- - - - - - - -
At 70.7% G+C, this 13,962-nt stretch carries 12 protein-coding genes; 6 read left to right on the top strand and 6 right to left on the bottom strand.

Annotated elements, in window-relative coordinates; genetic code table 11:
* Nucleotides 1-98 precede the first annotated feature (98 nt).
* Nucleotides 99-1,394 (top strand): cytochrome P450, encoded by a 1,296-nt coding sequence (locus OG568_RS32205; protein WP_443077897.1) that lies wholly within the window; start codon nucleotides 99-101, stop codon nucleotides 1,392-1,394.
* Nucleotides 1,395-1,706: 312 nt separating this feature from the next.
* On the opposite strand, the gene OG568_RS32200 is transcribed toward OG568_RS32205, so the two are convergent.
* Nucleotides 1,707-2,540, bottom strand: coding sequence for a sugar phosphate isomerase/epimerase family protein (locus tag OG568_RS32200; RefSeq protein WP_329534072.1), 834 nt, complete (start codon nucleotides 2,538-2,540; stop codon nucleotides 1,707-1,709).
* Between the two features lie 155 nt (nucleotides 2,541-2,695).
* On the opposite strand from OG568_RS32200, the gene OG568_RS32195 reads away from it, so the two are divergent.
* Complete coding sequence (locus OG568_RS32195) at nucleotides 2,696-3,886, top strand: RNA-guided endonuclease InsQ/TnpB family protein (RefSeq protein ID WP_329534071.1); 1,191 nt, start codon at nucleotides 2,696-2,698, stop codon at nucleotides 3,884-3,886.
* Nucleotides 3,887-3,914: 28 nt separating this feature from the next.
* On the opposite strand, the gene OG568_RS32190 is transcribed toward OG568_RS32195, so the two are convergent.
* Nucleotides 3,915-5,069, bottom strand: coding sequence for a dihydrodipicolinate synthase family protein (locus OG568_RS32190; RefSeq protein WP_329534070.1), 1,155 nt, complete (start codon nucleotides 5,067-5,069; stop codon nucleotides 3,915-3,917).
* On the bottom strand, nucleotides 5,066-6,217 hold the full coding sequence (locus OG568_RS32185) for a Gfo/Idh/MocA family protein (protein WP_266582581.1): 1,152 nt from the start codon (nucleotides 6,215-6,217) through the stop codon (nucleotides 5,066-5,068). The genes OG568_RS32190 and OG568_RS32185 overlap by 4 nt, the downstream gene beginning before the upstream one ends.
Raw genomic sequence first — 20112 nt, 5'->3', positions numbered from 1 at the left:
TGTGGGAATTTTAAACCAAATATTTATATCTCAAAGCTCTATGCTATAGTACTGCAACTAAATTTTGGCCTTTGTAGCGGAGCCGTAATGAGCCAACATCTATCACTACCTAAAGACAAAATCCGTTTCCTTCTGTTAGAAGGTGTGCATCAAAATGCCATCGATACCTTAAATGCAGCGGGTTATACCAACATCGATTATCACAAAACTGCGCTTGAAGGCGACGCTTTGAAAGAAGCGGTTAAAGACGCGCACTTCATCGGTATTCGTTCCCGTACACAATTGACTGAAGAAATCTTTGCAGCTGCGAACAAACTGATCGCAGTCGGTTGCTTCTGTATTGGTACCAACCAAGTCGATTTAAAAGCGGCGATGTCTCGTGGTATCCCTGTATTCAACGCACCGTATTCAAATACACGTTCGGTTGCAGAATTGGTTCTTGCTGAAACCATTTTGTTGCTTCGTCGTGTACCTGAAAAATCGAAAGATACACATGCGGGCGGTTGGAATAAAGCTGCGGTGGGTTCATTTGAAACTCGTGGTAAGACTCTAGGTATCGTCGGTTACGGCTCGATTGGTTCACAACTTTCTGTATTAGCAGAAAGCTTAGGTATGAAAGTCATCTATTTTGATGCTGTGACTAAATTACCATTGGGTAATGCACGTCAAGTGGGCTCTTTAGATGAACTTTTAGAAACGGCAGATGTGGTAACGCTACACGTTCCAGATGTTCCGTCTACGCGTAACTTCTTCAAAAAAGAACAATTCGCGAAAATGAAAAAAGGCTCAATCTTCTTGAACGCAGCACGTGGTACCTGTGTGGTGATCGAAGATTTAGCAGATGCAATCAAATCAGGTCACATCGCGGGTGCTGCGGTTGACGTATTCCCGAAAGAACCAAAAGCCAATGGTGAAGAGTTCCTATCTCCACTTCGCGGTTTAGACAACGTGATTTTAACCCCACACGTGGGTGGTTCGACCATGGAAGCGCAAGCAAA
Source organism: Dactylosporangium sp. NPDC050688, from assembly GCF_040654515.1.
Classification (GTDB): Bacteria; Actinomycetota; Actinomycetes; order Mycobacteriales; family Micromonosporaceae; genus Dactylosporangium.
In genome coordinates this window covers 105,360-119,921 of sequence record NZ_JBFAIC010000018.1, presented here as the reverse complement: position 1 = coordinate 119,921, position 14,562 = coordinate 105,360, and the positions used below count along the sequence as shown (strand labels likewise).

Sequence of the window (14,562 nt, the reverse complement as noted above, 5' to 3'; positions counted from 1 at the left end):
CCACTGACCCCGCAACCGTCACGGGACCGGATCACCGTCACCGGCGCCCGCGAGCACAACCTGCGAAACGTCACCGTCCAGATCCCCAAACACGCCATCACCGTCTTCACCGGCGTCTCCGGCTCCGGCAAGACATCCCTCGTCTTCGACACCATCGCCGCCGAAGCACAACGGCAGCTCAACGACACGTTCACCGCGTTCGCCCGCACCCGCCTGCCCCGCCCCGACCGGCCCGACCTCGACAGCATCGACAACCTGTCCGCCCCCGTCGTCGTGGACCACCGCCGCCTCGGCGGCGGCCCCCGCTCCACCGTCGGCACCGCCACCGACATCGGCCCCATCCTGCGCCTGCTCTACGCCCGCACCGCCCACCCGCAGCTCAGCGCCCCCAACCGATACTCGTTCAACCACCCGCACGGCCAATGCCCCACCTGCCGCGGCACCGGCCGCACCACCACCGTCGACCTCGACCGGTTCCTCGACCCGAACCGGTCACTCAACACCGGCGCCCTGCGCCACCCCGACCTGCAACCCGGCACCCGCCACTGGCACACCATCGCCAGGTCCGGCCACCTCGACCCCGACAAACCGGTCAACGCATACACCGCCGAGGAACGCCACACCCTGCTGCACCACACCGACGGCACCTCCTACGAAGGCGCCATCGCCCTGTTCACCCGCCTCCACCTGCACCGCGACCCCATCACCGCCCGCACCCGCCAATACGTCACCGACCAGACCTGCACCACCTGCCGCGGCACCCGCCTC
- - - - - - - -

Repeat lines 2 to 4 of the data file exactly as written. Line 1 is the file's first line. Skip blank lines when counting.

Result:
Annotated elements, in window-relative coordinates; genetic code table 11:
* Nucleotides 1-98 precede the first annotated feature (98 nt).
* Nucleotides 99-1,394 (top strand): cytochrome P450, encoded by a 1,296-nt coding sequence (locus OG568_RS32205; protein WP_443077897.1) that lies wholly within the window; start codon nucleotides 99-101, stop codon nucleotides 1,392-1,394.